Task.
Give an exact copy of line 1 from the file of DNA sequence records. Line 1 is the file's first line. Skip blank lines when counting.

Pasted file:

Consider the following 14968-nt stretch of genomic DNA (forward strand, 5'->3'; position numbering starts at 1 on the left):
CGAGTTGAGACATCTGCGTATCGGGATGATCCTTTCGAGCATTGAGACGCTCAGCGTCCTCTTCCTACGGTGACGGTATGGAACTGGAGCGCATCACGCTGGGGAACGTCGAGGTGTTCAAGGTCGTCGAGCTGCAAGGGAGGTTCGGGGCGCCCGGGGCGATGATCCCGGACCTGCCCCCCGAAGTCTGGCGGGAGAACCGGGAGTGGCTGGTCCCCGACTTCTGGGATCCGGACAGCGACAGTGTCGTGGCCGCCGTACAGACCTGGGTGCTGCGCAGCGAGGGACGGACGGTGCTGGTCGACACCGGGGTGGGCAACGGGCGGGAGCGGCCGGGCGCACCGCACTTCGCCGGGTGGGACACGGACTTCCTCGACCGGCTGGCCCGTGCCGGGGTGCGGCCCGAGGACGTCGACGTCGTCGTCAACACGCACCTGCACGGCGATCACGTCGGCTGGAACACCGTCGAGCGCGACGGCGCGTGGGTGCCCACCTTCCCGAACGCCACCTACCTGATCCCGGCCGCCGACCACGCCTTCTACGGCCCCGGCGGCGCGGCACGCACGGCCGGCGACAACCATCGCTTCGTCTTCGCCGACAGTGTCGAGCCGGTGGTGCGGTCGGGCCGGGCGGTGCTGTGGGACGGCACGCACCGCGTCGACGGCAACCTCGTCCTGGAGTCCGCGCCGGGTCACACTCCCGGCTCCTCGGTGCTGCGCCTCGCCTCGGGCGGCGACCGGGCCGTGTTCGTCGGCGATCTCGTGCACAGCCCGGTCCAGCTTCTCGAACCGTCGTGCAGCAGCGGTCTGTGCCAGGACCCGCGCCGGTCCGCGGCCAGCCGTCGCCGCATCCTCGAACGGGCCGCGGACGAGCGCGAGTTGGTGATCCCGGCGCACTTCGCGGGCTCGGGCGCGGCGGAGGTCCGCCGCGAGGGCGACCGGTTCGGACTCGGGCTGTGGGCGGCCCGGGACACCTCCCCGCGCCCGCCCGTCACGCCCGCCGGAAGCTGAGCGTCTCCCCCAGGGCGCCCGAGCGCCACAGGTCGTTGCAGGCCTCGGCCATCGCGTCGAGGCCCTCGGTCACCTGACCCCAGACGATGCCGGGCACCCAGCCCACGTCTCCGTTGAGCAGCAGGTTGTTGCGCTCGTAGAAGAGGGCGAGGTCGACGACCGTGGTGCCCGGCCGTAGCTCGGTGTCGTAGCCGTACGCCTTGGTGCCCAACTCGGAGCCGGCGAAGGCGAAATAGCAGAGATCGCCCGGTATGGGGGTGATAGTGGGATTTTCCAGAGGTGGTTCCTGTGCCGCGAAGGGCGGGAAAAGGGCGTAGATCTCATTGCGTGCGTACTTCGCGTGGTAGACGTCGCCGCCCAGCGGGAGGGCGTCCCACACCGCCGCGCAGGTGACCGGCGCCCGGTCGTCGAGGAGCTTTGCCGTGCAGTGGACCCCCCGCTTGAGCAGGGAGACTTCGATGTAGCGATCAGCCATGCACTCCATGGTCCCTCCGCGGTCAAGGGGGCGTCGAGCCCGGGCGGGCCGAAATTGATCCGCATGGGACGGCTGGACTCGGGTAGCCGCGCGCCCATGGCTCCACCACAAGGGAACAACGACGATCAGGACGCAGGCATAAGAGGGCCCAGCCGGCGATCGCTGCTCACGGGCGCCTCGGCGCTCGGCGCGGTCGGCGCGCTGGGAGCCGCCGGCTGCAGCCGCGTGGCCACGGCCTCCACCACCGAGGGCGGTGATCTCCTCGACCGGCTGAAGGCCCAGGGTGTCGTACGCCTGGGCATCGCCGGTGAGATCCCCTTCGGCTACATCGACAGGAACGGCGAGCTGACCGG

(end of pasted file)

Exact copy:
Consider the following 14968-nt stretch of genomic DNA (forward strand, 5'->3'; position numbering starts at 1 on the left):